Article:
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Efficacy of misoprostol before diagnostic hysteroscopy in postmenopausal women

a randomized clinical trial

Nakano, Fabiana Y. MD; Yela, Daniela A. MD, PhD; Pinto, Joao P.L. MD; Riegas, Talita MD; Benetti-Pinto, Cristina L. MD, PhD; Pedro, Adriana Orcesi MD, PhD; Paiva, Lucia Helena Costa MD, PhD

doi: 10.1097/GME.0000000000001074
Original Articles
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Objective: To evaluate pain and determine the efficacy of misoprostol, compared with placebo, for postmenopausal women before diagnostic hysteroscopy.

Methods: This randomized, double-blind, placebo-controlled clinical trial included 158 postmenopausal women who received either 200 μg of misoprostol or placebo through the vaginal route before diagnostic hysteroscopy (79 women/group). The primary outcome was pain assessment (presence and intensity) during the four steps of hysteroscopy: cervical grasping with a Pozzi tenaculum forceps immediately before hysteroscopy, during hysteroscopy, during performance of the endometrial biopsy, and postprocedure. The secondary outcomes were duration of the procedure, need for additional cervical dilatation, complications, and adverse effects.

Results: Mean ages of the women were 62 ± 8.2 years and 60 ± 7.3 years in the misoprostol and placebo groups, respectively. Abnormal bleeding (misoprostol group, 45.6%; placebo, 43%) and endometrial thickening (54.4% in the misoprostol group and 57% in the placebo group) were the most common indications for the examination in both groups (P = 0.49). There was no significant difference between groups in the pain intensity of the four steps of the procedure. The duration of hysteroscopy was similar in both groups (misoprostol group, 2.5 ± 2.7 minutes; placebo, 2.1 ± 1.6 minutes; P = 0.43). Additional cervical dilatation was needed in 11 women in the misoprostol group versus 9 in the placebo group (P = 0.63). In both groups, there was no significant difference in terms of complications. Adverse effects were reported by 25.3% of women using misoprostol (vaginal bleeding, 11.3%; cramping, 12.6%; diarrhea, 2.5%; 1 woman reported both vaginal bleeding and cramping). In the placebo group, only 2.5% of women developed adverse effects (P < 0.0001).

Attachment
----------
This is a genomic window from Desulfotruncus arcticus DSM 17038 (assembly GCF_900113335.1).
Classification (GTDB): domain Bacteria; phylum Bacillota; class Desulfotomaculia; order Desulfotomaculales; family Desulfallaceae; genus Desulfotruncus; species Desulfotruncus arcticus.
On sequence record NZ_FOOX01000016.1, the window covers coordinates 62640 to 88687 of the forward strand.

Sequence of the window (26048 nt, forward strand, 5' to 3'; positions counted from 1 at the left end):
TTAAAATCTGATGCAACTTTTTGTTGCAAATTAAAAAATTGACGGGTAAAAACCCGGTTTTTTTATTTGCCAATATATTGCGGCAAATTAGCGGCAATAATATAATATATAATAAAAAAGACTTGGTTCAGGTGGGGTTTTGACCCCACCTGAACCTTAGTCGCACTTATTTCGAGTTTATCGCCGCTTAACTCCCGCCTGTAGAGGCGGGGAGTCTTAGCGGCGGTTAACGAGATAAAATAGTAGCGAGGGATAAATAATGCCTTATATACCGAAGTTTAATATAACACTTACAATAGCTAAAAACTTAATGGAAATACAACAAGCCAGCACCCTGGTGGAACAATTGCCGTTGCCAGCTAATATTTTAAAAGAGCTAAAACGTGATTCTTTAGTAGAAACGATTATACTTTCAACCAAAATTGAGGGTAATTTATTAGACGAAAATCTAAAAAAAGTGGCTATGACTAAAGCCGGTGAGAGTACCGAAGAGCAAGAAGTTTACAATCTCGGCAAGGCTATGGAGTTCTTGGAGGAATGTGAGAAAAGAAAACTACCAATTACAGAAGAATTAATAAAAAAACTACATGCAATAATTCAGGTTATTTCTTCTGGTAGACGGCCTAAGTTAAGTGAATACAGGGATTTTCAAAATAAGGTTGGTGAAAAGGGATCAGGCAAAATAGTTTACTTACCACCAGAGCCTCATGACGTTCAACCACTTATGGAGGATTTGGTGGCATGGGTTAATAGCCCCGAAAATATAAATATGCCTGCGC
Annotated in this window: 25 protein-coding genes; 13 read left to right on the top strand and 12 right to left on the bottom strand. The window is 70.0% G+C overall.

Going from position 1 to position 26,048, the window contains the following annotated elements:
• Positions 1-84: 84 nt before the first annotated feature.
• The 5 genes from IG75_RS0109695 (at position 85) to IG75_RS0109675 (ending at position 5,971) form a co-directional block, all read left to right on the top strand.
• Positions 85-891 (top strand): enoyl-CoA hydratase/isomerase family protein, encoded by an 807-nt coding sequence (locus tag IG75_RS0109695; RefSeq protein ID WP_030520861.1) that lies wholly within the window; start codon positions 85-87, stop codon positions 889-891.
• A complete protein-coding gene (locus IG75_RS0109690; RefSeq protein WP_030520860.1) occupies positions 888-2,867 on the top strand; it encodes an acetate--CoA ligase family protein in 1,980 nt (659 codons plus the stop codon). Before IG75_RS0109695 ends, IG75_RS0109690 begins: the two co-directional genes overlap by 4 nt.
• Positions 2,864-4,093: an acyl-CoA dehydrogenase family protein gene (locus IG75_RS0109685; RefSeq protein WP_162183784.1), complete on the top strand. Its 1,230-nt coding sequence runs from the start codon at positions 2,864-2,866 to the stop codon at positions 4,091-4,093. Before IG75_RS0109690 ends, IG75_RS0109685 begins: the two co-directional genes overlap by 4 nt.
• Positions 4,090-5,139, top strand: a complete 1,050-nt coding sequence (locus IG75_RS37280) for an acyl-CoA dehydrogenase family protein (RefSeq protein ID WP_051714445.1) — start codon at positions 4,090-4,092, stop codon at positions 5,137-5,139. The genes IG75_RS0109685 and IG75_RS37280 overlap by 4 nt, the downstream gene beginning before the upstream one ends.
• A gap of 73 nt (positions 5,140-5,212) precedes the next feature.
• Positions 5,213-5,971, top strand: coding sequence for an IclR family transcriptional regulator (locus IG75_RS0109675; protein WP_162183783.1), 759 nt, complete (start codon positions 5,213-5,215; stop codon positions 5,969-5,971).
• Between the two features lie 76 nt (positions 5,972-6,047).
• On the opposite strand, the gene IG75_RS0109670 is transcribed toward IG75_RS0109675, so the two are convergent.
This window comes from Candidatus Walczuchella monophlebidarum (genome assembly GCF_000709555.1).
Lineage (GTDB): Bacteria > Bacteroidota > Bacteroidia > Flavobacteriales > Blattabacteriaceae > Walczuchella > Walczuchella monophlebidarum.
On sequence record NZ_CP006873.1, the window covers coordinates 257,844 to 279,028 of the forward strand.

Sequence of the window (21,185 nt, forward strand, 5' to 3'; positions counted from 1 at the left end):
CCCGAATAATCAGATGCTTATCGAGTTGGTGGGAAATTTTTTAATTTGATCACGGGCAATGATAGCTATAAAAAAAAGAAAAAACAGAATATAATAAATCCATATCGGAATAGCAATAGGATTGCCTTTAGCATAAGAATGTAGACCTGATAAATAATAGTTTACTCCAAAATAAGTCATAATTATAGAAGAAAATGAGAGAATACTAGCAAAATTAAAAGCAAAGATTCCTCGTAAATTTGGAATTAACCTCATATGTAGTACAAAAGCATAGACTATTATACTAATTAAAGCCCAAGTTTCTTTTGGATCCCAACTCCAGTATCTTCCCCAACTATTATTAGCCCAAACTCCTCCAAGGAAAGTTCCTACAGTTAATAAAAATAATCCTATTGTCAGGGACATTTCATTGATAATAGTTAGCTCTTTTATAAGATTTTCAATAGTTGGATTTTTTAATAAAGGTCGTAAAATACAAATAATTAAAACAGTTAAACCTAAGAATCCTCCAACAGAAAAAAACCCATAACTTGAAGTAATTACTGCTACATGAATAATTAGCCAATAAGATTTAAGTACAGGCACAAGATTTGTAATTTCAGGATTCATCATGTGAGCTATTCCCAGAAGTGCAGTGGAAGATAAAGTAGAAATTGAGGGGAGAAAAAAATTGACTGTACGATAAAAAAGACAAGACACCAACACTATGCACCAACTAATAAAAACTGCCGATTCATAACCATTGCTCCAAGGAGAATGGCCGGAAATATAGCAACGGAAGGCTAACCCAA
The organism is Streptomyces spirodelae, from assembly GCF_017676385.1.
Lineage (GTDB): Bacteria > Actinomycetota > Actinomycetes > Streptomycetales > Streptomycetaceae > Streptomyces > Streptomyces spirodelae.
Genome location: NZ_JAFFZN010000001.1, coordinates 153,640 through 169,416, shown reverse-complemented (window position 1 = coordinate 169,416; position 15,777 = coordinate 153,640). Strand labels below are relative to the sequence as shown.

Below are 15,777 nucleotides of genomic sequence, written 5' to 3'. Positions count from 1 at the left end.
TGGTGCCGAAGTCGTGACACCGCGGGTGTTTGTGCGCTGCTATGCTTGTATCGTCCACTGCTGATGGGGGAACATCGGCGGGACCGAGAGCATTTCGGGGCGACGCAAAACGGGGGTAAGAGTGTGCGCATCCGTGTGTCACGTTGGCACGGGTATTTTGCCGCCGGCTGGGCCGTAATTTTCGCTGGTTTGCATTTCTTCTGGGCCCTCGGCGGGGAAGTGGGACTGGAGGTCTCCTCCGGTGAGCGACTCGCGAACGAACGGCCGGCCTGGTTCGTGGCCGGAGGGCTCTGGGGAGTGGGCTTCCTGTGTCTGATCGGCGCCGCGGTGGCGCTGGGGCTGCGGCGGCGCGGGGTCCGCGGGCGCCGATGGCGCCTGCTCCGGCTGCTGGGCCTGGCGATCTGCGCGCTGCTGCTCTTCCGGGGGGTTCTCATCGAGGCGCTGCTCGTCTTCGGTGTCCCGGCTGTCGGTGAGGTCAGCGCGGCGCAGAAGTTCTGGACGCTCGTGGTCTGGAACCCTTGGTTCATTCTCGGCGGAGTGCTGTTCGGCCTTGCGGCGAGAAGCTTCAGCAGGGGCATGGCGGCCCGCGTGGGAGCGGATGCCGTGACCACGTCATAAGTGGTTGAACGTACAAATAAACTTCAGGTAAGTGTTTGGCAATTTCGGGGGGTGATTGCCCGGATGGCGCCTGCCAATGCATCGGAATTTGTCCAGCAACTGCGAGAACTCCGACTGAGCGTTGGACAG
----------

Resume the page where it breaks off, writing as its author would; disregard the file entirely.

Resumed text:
Conclusion: Misoprostol does not reduce pain intensity, the duration of the procedure, or need for additional cervical dilatation, and causes more adverse effects when used in postmenopausal women before diagnostic hysteroscopy.

Department of Obstetrics and Gynecology, School of Medical Sciences, University of Campinas (UNICAMP), Campinas, São Paulo, Brazil.

Address correspondence to: Daniela A. Yela, MD, PhD, Department of Obstetrics and Gynecology, University of Campinas (UNICAMP), 101 Alexander Fleming Street, Cidade Universitária, 13083-881 Campinas, SP, Brazil. E-mail: yela@unicamp.br

Received 8 November, 2017

Revised 5 January, 2018

Accepted 5 January, 2018

This study was presented at The North American Menopause Society 2017 Annual Meeting and was awarded the second place among all studies presented. It was also awarded one of the best works at the Brazilian Congress of Gynecology and Obstetrics in 2017.

Funding/support: This study was supported by Fundação de Amparo à Pesquisa do Estado de São Paulo (FAPESP), Brazil.

Financial disclosure/conflicts of interest: None reported.

Clinical trial registration: ReBEC (Registration of Brazilian Clinical Trials), RBR-9py4kd.

© 2018 by The North American Menopause Society.